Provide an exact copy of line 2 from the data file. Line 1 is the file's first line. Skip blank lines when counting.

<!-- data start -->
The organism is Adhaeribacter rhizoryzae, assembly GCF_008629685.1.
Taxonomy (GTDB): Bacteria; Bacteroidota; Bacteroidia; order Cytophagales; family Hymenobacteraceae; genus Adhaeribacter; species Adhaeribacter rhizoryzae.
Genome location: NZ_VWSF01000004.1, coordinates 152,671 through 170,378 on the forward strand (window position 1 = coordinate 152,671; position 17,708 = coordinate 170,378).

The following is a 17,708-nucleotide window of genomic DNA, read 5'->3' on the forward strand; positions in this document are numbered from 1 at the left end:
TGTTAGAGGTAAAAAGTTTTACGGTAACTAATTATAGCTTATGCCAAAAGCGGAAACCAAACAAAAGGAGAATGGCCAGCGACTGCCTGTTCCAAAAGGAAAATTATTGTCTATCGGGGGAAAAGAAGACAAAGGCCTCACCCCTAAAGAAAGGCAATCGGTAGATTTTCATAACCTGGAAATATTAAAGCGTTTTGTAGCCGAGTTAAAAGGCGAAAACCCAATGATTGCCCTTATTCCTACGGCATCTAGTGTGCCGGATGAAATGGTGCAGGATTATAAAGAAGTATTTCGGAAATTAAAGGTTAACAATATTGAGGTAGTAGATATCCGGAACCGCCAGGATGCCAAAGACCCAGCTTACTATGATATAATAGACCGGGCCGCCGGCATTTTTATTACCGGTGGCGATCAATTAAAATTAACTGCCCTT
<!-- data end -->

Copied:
Taxonomy (GTDB): Bacteria; Bacteroidota; Bacteroidia; order Cytophagales; family Hymenobacteraceae; genus Adhaeribacter; species Adhaeribacter rhizoryzae.